The Ultimate Guide: Mastiff
The Mastiff, also called the Old English Mastiff, is a tall, enormous dog that was originally bred for war.
Though some term it as the world's ugliest dog, this sweet-natured, gentle giant is patient, loyal, intelligent, docile, and dignified.
It is also quite a formidable protector of its human and has a natural wariness of strangers.
Appearance and Personality
For people who are not familiar with Mastiffs, a face-to-face encounter can be startling at first. This is because it has a broad massive head and a wrinkled forehead that is quite intimidating. However, they are quite lovable and kind once you get to know them.
Additionally, for the Mastiff breed, the size and height will vary according to its individual parents. But, generally, as a general rule of the thumb, a male Mastiff stands at least 30 inches at the shoulder and has a rectangular body that is thickly muscled. Females, on the other hand, stand at least 27.5 inches and weigh anywhere between 120 pounds to 170 pounds. Plus, they are covered by a short double coat of apricot, fawn, and brindle stripes.
For massive dogs like theMastiff, having a well-balanced diet is important. If you feed them a densely caloric diet lacking the correct phosphorus to calcium ratios, they might get skeletal disorders. On the flip side, if you also feed them too much, they will quickly become obese.
Most experts recommend starting off Mastiff puppies on an adult dog food formulation that contains a 26% protein percentage and calcium to phosphorus ratio of 1.2:1. You can, of course, adjust the portions and ratios if you have an adult dog.In addition, you also need to schedule their meals to avoid excessive weight gain.
The Mastiff breed has a short, dense coat that is pretty easy to groom. So, in general, you only need to quickly brush it every few days. However, during periods of heavy shedding, your furry friend will require a lot more grooming sessions with a strong-toothed comb.
Though a relatively calm breed, these dogs, like all other breeds, also need to do regular exercises. Luckily for you, despite being massive in size, Mastiffs are pretty active and will be only too happy to engage.
However, these fur balls have comparatively low exercise requirements. You shouldn’t allow them to jump from heights, run up and down the stairs or take long walks.
A 20 to 30 minutes walk is often more than enough. This is because they are notorious for plopping down when they get tired so walking a short distance where you can carry them when they get tired is a great idea when you do go out for a walk.
When training a Mastiff puppy or adult, obedience training and early socialization are a must. Luckily, you don’t have to do much as Mastiffs are very fast learners and often want to impress. However, they get bored really quickly if there are many repetitions in a class and will often lie down snoring when they do.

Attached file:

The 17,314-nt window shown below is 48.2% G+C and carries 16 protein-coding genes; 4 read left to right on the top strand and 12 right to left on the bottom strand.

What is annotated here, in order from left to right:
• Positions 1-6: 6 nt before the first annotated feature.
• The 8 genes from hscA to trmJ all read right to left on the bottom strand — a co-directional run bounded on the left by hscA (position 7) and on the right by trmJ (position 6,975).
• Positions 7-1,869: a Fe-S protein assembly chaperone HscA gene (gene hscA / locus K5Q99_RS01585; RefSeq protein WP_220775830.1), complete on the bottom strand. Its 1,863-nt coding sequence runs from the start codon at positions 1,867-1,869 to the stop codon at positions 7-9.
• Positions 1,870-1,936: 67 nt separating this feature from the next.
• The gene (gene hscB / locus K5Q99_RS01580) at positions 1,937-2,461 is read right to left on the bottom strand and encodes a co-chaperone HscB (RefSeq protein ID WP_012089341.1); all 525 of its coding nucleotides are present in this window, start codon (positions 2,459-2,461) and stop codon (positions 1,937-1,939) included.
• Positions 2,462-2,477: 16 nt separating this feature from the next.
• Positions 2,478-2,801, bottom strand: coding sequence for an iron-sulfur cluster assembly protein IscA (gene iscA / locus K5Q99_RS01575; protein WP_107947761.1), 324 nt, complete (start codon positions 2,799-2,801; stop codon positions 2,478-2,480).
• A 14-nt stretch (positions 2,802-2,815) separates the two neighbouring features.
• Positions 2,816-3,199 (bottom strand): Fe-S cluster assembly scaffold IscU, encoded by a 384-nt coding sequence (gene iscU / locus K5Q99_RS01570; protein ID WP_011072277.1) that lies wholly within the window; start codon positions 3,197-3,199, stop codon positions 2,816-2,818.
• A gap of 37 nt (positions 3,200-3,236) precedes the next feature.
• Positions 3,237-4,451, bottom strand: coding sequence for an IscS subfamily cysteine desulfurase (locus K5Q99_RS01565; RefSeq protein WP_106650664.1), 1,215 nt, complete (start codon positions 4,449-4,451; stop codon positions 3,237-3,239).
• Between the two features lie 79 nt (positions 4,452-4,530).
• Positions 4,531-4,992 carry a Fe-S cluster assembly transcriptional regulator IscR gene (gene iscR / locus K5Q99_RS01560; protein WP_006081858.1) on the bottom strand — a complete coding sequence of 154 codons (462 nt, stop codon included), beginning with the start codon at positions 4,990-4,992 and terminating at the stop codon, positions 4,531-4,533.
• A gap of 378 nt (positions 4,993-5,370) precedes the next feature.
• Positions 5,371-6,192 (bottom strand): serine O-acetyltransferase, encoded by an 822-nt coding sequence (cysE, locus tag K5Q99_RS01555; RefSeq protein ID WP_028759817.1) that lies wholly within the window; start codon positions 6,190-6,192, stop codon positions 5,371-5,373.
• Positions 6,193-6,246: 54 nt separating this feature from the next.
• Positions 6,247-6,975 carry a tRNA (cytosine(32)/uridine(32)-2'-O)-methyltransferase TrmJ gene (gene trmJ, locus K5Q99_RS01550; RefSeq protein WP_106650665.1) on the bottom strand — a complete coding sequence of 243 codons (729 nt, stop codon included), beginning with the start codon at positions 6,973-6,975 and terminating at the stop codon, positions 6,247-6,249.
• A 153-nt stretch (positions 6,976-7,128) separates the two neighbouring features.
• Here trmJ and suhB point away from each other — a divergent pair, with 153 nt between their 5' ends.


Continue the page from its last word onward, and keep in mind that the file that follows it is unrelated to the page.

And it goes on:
Making eye contact with them during training helps because they communicate a great deal with their eyes and are excellent at reading your body language and expressions. Treats, rewards, and praises are also great motivators if you want to get them to do something. And, of course, you also have to be very patient with them and treat them with inclusion, love, and respect at all times because they don’t respond very well to harsh training.
So, even if you are frustrated or mad you shouldn’t raise your voice as you can easily hurt their feelings and when you do, it can be impossible to get them to do anything. Plus, you also need to keep the training sessions short and well spread out throughout the day and keep them fun and varied so that it will seem like more like a game than a chore.
Is This A Reliable Dog For Emotional Support?
As far as this breed becoming an emotional support dog goes, they make the perfect canine support companion. They are a perfect combination of sweetness and intelligence that makes them understand exactly what you need and aim to impress. And, despite their size and the fact that they have a black-masked appearance, they are gentle, lovable, and eternally loyal to their humans. However, they have a natural wariness of strangers so early socialization training is crucial.
Perhaps one of the biggest downsides of raising a Mastiff is that it is very prone to ailments. Some of the most common ailments include:
- Hip dysplasia
- Gastric torsion
Moreover, Mastiffs tend to experience bloat where the stomach distends or twists and other health conditions such as heart disease, degenerative myelopathy, and epilepsy.
If you are going to adopt a Mastiff, you are in for a lot of regular checkups to ensure that your furry friend stays healthy. In addition, like all other breeds, you need to ensure that you exercise your Mastiff constantly. Short walks around the neighborhood and constant stimulation are enough to ensure that your Mastiff remains fit and healthy.
Moreover, you have to ensure that you brush their teeth with dog toothpaste. Their dental hygiene is also a crucial part of their health so brushing regularly is an important part of their maintenance.
Mastiffs are magnificent pets. They are lovable, gentle, and sweet-natured, which makes them great companions. They are also quite easy to groom and are good trainees too.
However, they get bored quite easily so you have to keep the training sessions fun and varied so that you don't lose them halfway through the training session.
In addition, although Mastiffs can live happily in an apartment, you need to ensure that they still get their regular dose of exercise.
However, unlike other breeds, they have comparatively low exercise requirements so a 20- to 30-minute walk will work just fine.On the downside, however, acquiring such a massive breed is a huge commitment. You need to be 100% sure that you are up for the task.